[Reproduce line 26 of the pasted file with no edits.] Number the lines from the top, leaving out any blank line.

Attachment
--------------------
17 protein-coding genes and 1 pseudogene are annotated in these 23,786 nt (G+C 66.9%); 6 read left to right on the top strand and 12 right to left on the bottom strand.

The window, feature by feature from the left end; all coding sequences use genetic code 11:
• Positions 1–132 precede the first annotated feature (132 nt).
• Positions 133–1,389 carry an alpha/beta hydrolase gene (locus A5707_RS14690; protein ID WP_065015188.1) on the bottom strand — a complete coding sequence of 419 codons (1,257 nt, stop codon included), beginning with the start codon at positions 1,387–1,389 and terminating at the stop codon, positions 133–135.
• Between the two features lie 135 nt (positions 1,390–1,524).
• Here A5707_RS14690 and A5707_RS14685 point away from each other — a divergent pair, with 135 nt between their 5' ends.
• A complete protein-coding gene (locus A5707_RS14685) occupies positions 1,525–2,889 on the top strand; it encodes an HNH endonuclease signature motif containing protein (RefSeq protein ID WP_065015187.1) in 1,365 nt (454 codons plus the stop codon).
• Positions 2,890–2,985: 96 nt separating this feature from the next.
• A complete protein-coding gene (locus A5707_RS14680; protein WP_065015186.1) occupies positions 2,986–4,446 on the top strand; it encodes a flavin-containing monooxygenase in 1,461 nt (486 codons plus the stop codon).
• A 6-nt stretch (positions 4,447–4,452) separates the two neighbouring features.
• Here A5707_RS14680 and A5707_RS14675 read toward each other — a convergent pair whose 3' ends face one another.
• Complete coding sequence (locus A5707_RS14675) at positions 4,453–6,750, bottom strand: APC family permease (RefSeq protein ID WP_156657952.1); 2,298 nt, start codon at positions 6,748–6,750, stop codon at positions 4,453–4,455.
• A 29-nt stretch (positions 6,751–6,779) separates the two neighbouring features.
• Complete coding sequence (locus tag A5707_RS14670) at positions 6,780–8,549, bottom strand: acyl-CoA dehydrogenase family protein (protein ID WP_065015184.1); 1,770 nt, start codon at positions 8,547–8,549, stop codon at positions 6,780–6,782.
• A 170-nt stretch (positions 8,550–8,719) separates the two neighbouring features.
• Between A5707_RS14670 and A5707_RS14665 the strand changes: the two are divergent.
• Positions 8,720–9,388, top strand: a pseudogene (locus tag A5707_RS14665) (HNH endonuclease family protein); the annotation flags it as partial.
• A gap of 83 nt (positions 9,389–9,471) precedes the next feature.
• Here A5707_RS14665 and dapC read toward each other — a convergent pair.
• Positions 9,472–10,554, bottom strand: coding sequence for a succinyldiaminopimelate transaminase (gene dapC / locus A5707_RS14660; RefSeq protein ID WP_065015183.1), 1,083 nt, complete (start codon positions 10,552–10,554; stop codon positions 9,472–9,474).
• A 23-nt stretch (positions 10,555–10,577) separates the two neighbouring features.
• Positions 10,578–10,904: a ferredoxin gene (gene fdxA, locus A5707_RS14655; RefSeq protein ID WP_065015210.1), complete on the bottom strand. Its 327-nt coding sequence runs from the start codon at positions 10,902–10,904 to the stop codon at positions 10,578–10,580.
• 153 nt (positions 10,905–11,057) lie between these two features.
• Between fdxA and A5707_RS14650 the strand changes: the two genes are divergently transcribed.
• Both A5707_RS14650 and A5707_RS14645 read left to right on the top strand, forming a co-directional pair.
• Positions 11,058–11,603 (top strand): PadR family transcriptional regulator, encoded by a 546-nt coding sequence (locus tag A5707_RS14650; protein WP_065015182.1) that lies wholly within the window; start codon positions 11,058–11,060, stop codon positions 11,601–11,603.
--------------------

• Positions 11,058–11,603 (top strand): PadR family transcriptional regulator, encoded by a 546-nt coding sequence (locus tag A5707_RS14650; protein WP_065015182.1) that lies wholly within the window; start codon positions 11,058–11,060, stop codon positions 11,601–11,603.